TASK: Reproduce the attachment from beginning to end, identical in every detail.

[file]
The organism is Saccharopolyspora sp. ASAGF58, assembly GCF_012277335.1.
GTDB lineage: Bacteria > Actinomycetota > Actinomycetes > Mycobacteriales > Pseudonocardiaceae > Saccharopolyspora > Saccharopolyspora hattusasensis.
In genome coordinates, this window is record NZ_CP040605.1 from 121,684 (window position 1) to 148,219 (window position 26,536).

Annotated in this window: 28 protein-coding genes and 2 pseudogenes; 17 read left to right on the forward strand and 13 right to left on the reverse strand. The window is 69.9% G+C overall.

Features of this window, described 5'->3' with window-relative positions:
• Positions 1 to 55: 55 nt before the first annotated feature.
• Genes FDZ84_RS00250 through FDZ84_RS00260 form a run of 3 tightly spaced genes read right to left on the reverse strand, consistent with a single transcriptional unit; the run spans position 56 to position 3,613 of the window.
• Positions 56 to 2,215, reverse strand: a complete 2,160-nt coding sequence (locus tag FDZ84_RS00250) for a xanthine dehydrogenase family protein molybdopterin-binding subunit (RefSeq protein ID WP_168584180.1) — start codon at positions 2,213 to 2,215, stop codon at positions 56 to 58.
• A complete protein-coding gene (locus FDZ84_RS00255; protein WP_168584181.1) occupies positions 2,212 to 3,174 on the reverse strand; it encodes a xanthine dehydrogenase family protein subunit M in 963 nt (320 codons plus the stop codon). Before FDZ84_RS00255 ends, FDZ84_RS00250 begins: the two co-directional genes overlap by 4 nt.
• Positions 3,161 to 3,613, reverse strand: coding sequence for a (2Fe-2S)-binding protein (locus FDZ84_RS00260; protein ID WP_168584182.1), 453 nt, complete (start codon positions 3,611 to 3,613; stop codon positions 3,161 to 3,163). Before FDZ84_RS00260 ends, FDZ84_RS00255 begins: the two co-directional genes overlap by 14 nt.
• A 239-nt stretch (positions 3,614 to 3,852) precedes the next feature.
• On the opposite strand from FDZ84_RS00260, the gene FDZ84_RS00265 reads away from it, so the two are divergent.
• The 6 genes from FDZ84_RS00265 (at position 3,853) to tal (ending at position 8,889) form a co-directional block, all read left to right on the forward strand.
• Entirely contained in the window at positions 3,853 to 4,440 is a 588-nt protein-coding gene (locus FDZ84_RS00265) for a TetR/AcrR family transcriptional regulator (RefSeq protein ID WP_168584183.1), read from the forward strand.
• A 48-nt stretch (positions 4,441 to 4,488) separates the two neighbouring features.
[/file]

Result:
The organism is Saccharopolyspora sp. ASAGF58, assembly GCF_012277335.1.
GTDB lineage: Bacteria > Actinomycetota > Actinomycetes > Mycobacteriales > Pseudonocardiaceae > Saccharopolyspora > Saccharopolyspora hattusasensis.
In genome coordinates, this window is record NZ_CP040605.1 from 121,684 (window position 1) to 148,219 (window position 26,536).

Annotated in this window: 28 protein-coding genes and 2 pseudogenes; 17 read left to right on the forward strand and 13 right to left on the reverse strand. The window is 69.9% G+C overall.

Features of this window, described 5'->3' with window-relative positions:
• Positions 1 to 55: 55 nt before the first annotated feature.
• Genes FDZ84_RS00250 through FDZ84_RS00260 form a run of 3 tightly spaced genes read right to left on the reverse strand, consistent with a single transcriptional unit; the run spans position 56 to position 3,613 of the window.
• Positions 56 to 2,215, reverse strand: a complete 2,160-nt coding sequence (locus tag FDZ84_RS00250) for a xanthine dehydrogenase family protein molybdopterin-binding subunit (RefSeq protein ID WP_168584180.1) — start codon at positions 2,213 to 2,215, stop codon at positions 56 to 58.
• A complete protein-coding gene (locus FDZ84_RS00255; protein WP_168584181.1) occupies positions 2,212 to 3,174 on the reverse strand; it encodes a xanthine dehydrogenase family protein subunit M in 963 nt (320 codons plus the stop codon). Before FDZ84_RS00255 ends, FDZ84_RS00250 begins: the two co-directional genes overlap by 4 nt.
• Positions 3,161 to 3,613, reverse strand: coding sequence for a (2Fe-2S)-binding protein (locus FDZ84_RS00260; protein ID WP_168584182.1), 453 nt, complete (start codon positions 3,611 to 3,613; stop codon positions 3,161 to 3,163). Before FDZ84_RS00260 ends, FDZ84_RS00255 begins: the two co-directional genes overlap by 14 nt.
• A 239-nt stretch (positions 3,614 to 3,852) precedes the next feature.
• On the opposite strand from FDZ84_RS00260, the gene FDZ84_RS00265 reads away from it, so the two are divergent.
• The 6 genes from FDZ84_RS00265 (at position 3,853) to tal (ending at position 8,889) form a co-directional block, all read left to right on the forward strand.
• Entirely contained in the window at positions 3,853 to 4,440 is a 588-nt protein-coding gene (locus FDZ84_RS00265) for a TetR/AcrR family transcriptional regulator (RefSeq protein ID WP_168584183.1), read from the forward strand.
• A 48-nt stretch (positions 4,441 to 4,488) separates the two neighbouring features.